However, the following may also make you a tax resident:

  • You have a permanent residence in Portugal on 31 December of that tax year
  • The head of your household is a tax resident in Portugal
  • You are crew on a ship, yacht, or aircraft owned by a Portuguese entity
  • You work for the Portuguese state, regardless of where you work from

The Portuguese (NHR) Tax System for Foreigners

Portugal’s Non-Habitual Residency (NHR) tax scheme was introduced in 2009 and offers tax benefits to foreign residents.

Under the NHR program, individuals who have not been tax residents in Portugal for the previous five years and who apply for NHR status can benefit from either tax exemptions or a flat 20 percent tax rate on their foreign-sourced income for a ten-year period. This flat rate can apply to Portuguese-sourced income from self-employment or specific professions.

The NHR rates are highly generous compared to regular Portuguese income tax rates of up to 48 percent.

This program makes Portugal an attractive option for digital nomads, retirees, and anyone looking to live and work in a beautiful and welcoming country while keeping more of their income. Whether you’re seeking a change of pace or a new adventure, Portugal’s NHR program is worth exploring.

In order to qualify for the NHR regime, applicants must have the right to reside in Portugal either by being an EU/EEA/Swiss citizen or through visa schemes such as the Portugal Golden Visa. They must not have been a Portuguese tax resident in the five years before taking up residence in Portugal.

Is NHR ending?

The State Budget Law for 2024 determined the end of the NHR regime from 1st January 2024. However, certain individuals can still apply up until 31st March 2025, and the scheme is being replaced by the Tax Incentive for Scientific Research and Innovation, which has now been implemented. To learn more, please refer to Is The Portugal NHR Ending?

The Portugal Golden Visa Program

The Portugal Golden Visa Program, also known as the Residence Permit Program, is a five-year residency-by-investment scheme for non-EU nationals. It’s part of  Portugal’s immigration incentives to welcome more investors into the country.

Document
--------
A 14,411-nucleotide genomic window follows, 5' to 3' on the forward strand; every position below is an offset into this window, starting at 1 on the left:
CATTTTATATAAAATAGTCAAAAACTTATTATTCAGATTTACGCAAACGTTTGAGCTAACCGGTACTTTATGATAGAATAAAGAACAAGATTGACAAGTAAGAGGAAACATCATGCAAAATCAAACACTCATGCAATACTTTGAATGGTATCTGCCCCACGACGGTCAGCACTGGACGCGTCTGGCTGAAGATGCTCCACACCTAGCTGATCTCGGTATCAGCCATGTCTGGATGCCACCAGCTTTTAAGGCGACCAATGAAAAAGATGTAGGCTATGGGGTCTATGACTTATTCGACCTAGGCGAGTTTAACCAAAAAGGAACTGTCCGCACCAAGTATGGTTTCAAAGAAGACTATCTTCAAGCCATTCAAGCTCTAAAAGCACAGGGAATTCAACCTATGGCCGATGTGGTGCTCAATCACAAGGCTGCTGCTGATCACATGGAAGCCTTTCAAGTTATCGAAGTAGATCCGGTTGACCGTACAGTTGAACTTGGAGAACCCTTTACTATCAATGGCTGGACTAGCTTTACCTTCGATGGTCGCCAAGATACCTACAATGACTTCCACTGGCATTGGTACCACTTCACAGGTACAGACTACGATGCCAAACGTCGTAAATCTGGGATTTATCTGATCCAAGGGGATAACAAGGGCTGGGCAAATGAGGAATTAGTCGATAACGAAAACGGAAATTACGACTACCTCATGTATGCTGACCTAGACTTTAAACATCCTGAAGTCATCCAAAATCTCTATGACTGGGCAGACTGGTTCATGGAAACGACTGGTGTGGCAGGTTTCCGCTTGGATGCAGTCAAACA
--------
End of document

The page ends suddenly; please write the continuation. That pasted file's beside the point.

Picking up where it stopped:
The Golden Visa Program has become one of the most successful programs of its kind.

Since its inception in 2012, thousands of families have successfully relocated to Portugal and benefitted from this program.

Sounds interesting? Check out our Portugal Golden Visa: A Complete Step-by-Step Guide 2024 for more details.

In this article, you can learn more about the designated interior areas eligible for the Golden Visa route to residency.

Exploring Visa and Immigration Options for Portugal

If you're considering making the move to Portugal, it's essential to be informed about the various visa and residency options available. The Golden Visa Portugal program is an attractive option for many, offering residency to investors and their families. For those eyeing retirement in this beautiful country, the Retirement Visa (D7) is tailored for you. Digital nomads can take advantage of both short and long stay options with the Nomad Visa (D8). Meanwhile, the NHR - Non Habitual Tax regime provides significant tax benefits for new residents. 

For the entrepreneurial spirit, Portugal offers the Entrepreneurship/startup Visa (D2) - Start-up Visa (open company) tailored for those looking to establish their businesses in the country. Those with specialized skills can explore the Work visa for highly qualified employees (D3). Additionally, if you have Portuguese ancestry, you might be eligible for Citizenship by descent